HAI Pegasus

From Wikipedia, the free encyclopedia
Jump to: navigation, search
EAB E1-79 Pegasus II
Role Surveillance UAV
National origin  Greece
Manufacturer Hellenic Aerospace Industry
Designer HAI / EAB
First flight 1982
Status Mk2 upgraded and active
Primary user Hellenic Air Force
Produced 2003 - Present
Number built unknown
Developed from original design

The Pegasus (full name E1-79 ΠΗΓΑΣΟΣ) is an Unmanned Aerial Vehicle (UAV), a product of the Hellenic Aerospace Industry (HAI or EAB from the Greek initials). Its development started in 1979 in collaboration with KETA (Hellenic Air Force Research and Development Center) and its first flight was made in 1982. Its main uses are surveillance and intelligence gathering; first generation (Pegasus I) had a length of 2.1 meters, wingspan 5 m, maximum speed 160 kilometers/hour, minimum speed 75 km/h, take-off load 130 kilograms and autonomy 3.5 hours. After initial delays in the relevant program of the Greek Air Force, 10 units (including the ground station infrastructure) were produced (a number of them by KEA) to facilitate its performance optimization. By 2003 it was already operational, while in 2005 a redesigned upgrade was introduced (Pegasus II) with advanced electronics, length 4.3 m, wingspan 6.2 m, take-off load 250 kg and autonomy 15 hrs. Four units (each one including the aircraft and ground stations and equipment) are currently operational, with 12 more under construction by KEA. Pegasus II can carry a maximum payload weight of 50 kg, and thanks to the wide use of composite materials for its construction represents a substantial improvement of the Pegasus I design. Its technical features make it suitable for surveillance, target acquisition, and damage assessment and it is evaluated as elint payload carrier. Expectations for its use as a weapon carrier are limited by its relatively small payload capacity (a payload capacity of 100 kg would render it more suitable for this type of missions).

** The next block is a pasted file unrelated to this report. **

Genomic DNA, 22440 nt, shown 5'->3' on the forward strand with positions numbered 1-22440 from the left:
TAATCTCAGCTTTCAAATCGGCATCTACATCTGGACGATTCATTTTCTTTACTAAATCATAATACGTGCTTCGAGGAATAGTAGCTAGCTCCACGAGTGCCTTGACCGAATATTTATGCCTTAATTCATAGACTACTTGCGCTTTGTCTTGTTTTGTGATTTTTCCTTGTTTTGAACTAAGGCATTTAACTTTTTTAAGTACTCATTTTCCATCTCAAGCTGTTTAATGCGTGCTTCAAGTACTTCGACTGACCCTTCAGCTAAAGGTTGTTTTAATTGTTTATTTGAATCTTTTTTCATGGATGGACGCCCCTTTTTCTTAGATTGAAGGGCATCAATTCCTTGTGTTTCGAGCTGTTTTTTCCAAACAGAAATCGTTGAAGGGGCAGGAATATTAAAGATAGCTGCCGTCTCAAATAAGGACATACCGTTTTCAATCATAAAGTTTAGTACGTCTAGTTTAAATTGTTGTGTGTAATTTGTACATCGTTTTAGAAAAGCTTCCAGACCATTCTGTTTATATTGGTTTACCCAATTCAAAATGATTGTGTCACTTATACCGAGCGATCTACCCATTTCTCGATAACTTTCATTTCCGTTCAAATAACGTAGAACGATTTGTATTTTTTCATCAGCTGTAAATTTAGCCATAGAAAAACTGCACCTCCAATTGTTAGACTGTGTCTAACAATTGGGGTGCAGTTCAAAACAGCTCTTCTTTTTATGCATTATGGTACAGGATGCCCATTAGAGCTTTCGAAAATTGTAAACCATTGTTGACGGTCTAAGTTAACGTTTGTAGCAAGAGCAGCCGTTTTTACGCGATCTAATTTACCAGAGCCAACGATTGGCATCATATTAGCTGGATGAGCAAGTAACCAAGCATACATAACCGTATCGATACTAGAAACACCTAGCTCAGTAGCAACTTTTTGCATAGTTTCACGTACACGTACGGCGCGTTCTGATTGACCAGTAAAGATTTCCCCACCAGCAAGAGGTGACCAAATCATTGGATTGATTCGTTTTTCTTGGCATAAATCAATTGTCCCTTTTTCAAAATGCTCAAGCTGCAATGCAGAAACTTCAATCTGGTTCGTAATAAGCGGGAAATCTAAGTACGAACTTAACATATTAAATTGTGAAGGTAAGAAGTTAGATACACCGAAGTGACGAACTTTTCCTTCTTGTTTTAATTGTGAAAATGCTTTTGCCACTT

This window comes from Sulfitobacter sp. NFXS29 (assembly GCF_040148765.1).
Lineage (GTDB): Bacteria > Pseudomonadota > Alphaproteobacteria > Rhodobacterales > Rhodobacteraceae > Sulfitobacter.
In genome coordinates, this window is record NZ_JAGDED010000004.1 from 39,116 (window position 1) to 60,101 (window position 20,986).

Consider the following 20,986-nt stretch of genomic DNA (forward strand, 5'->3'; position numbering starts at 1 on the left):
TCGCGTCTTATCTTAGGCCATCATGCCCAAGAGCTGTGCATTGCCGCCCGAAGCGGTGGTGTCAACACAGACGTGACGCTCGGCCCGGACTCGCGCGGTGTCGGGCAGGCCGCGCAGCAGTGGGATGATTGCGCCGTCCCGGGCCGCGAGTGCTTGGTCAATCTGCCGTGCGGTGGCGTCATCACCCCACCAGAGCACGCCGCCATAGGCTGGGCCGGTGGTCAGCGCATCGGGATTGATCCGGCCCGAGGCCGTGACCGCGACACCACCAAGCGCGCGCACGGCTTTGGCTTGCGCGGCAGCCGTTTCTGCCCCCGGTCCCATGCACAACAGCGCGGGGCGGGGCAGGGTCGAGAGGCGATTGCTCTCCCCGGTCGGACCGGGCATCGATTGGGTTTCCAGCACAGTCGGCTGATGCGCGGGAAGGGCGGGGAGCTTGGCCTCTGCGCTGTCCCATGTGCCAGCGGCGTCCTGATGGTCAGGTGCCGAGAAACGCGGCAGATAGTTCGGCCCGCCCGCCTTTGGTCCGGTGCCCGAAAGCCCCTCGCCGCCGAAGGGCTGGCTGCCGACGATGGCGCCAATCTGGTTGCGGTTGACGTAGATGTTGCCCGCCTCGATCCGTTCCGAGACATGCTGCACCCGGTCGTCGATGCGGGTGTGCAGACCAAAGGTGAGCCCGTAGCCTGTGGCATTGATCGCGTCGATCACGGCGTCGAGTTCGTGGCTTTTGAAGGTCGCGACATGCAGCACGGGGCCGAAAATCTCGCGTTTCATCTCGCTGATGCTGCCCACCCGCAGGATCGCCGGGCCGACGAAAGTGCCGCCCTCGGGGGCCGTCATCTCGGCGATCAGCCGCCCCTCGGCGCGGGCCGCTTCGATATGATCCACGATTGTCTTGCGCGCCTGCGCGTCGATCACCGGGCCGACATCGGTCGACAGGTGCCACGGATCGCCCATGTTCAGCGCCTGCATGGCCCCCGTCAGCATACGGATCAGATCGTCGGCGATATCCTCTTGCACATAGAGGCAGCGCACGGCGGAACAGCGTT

Similar Projects[edit]

Other similar projects by HAI include the HAI Telamon, a very advanced, jet-powered UAV, jointly developed with Northrop, based on the latter's Chuckar III UAV. It was introduced in 1986; it has a maximum speed of 924 km/h and an autonomy of 740 km. The project did not proceed; it was considered too expensive for the Greek Air Force requirements.

References[edit]